After he returned to power, my patriotism drove me to work with his government for the true development of my country. But Jagan in power was worse than Jagan in the opposition. It is no accident that he died and left a government that Transparency International perceives as one of the most corrupt in the world. It is no accident that he died and left a government that is outrageously and despicably narrow-minded; drowning in a lost and bygone ideology and the long night of their rule threatens the very existence of tragic Guyana .

As the nineties grew older, and as I concentrated on bringing political analysis in a popular form to the newspapers in Guyana , I began to yearn for young Indian intellectuals to join me in researching the myths of Cheddi Jagan. This was not meant to be insulting to three erudite Indian Guyanese who had done brilliant work in telling not only Indian Guyanese but the entire nation that Jagan was equally flawed as Forbes Burnham. Those three persons were high-class freedom fighters - Moses Bhagwan, Dr. Joshua Ramsammy and Dr. Rupert Roopnarine.

But these men didn't write about what they analyzed and found out about Jagan. I only knew about their thoughts because I was their political colleague in the WPA. What was lacking was the birth of young Indian intellectuals, not in the least fascinated with Jagan, and interested in researching his legacy.

That moment has finally arrived. Two books are out on Cheddi Jagan. Both of them have virtually destroyed his legacy. They were released just around the same time - six months apart. The earlier one is written by a friend of mine who studied with me at MacMaster University in Canada , Dr. Clem Seecharan. It is entitled, “Sweetening Bitter Sugar: Jock Campbell, the Booker Reformer in British Guiana, 1934-1966.”

The other is Dr. Baytoram Ramharack, “Against the Grain: Balram Singh Rai and the Politics of Guyana.” Today at the Hotel Tower , Dr. Ramharack will officially launch his book. You can bet your last Guyanese dollar that no one from the PPP will be there. When Dr. Seecharan had his launching earlier last year, his friend, the famous Guyanese scholar, Dr. David Dabydeen, arrived in Guyana for it. Dr. Dabydeen is very close to Mrs. Jagan. He told me that Mrs. Jagan declined his invitation to accompany him to the event. He suspected it was because the book had done serious damage to Cheddi Jagan's heroic status.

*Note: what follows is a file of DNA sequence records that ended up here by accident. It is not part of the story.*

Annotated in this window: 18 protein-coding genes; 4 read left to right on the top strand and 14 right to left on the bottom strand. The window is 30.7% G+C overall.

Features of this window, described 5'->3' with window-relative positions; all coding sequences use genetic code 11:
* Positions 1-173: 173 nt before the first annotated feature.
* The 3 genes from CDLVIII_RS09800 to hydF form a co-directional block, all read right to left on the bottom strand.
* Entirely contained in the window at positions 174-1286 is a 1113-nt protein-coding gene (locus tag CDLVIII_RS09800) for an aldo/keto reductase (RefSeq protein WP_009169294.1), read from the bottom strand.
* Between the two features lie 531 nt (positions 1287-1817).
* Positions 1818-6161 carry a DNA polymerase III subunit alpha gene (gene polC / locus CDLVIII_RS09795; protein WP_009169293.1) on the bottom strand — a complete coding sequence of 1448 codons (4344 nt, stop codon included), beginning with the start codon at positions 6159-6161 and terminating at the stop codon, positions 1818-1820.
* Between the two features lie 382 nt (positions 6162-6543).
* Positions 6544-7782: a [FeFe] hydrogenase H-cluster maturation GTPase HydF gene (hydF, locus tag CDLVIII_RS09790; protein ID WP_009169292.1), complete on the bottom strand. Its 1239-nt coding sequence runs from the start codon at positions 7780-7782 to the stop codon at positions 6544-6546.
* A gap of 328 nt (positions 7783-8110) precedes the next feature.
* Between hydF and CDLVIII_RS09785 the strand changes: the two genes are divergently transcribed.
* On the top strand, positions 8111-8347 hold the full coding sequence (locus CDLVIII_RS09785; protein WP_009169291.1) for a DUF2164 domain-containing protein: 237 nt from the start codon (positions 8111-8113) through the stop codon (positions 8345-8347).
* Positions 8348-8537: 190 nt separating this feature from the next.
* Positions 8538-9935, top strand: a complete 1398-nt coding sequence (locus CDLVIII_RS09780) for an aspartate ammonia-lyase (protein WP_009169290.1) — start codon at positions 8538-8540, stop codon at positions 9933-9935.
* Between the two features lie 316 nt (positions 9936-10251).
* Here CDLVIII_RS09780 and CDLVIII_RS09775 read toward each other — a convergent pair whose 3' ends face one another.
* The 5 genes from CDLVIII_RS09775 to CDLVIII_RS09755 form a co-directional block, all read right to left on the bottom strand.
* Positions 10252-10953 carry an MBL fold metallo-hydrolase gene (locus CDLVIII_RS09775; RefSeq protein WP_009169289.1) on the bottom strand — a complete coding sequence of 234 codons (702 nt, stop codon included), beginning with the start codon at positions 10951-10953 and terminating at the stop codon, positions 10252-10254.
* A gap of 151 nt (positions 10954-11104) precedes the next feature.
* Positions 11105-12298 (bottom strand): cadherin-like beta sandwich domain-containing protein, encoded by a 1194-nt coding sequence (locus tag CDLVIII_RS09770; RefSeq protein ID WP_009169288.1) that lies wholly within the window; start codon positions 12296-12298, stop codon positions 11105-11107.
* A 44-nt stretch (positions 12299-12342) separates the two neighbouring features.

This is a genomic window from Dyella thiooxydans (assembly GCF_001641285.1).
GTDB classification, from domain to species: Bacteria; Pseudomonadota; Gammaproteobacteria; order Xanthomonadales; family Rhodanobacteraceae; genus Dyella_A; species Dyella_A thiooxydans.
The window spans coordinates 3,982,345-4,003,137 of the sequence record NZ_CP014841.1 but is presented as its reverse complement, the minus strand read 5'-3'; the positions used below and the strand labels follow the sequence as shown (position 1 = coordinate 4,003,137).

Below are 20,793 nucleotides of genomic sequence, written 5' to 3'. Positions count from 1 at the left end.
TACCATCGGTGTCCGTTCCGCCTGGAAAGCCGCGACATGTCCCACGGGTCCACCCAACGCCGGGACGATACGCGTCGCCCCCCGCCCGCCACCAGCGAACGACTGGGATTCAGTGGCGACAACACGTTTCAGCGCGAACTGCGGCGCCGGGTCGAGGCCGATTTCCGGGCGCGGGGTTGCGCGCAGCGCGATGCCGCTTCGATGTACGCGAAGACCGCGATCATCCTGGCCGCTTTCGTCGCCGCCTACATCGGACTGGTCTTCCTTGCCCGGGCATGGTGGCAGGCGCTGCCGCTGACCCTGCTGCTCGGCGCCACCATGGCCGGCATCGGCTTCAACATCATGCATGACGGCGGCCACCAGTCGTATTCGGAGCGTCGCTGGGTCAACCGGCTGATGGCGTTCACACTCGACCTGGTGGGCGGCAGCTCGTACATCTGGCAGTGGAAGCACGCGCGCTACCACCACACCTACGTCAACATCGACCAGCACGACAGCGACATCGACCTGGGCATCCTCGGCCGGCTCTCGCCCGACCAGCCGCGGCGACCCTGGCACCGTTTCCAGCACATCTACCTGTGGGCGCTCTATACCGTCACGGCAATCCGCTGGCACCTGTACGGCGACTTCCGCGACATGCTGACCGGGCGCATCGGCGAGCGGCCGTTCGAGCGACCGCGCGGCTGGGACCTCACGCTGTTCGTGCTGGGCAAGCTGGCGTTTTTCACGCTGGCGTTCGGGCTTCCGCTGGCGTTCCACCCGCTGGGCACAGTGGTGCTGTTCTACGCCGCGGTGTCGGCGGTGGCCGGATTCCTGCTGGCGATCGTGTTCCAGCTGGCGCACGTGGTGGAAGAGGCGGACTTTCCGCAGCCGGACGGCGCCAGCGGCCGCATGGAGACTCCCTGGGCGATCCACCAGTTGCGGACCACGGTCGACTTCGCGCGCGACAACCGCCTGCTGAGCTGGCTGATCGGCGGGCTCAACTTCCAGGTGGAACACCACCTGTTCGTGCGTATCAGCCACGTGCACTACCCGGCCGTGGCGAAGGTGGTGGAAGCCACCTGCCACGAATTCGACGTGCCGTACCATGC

I mean no insult to Dr. Ramharack but what he will tell us this afternoon at the Hotel Tower many of us had known since the seventies. However, Dr. Ramharack fills in large gaps part of our task of making the picture complete.
The most enthralling section of Dr. Ramharack's book is Chapter 13 under the caption, “Rai-Jagan Split.” This chapter together with appendix Q which consists of the correspondence between Rai on the one hand, and Dr. and Mrs. Jagan on the other, about rigging of internal PPP congresses and the irrelevance of communism in Guyana , is revisionist and iconoclastic history of quality and class.

There was bound to be a chasm between Jagan and Rai. Both were charismatic. Both were popular among Indian constituencies but it appears that Rai was the deeper thinker. Rai saw no practical purpose in Jagan's zealous communism and that would lead to his eventual divorce from the two Jagans. But the final nail in the coffin was the immoral and ethically reprehensible conduct of Cheddi Jagan in putting a man in charge of a party election when that very man was a candidate for the post of chairman, a position Rai himself was running for.

Rai couldn't believe this was the world of Cheddi Jagan as he revealed in his released correspondence (contained in appendix Q). The election was rigged with fascist propaganda and cruel accuracy. Rai was subsequently expelled for claming that the process was rigged. Balram Singh Rai had become a passing figure in Guyanese history Seecharan's book is a competent account of the life of an English socialist who wanted to use his company's wealth to give English liberal capitalism a human face in Guyana . But Cheddi Jagan ridiculed Sir Jock Campbell as a bourgeois masquerader who wanted to protect Booker imperialism in Guyana .

Jagan harassed Campbell telling him that only complete nationalization would be acceptable to him as Premier of British Guiana. Jagan's Stalinism made Campbell 's position untenable in BG. Seecharan documents Jagan's ruthless exploitation of the sugar workers in his quest for a communist Guyana . Fifty years after, Jagan's party is still doing the same.

Editor's Note: Top article from Stabroek News, 02/ 26/2006 and the Freddi Kissoon column from Kaieteur News, 02/20/2006

December 22, 2005
© 2001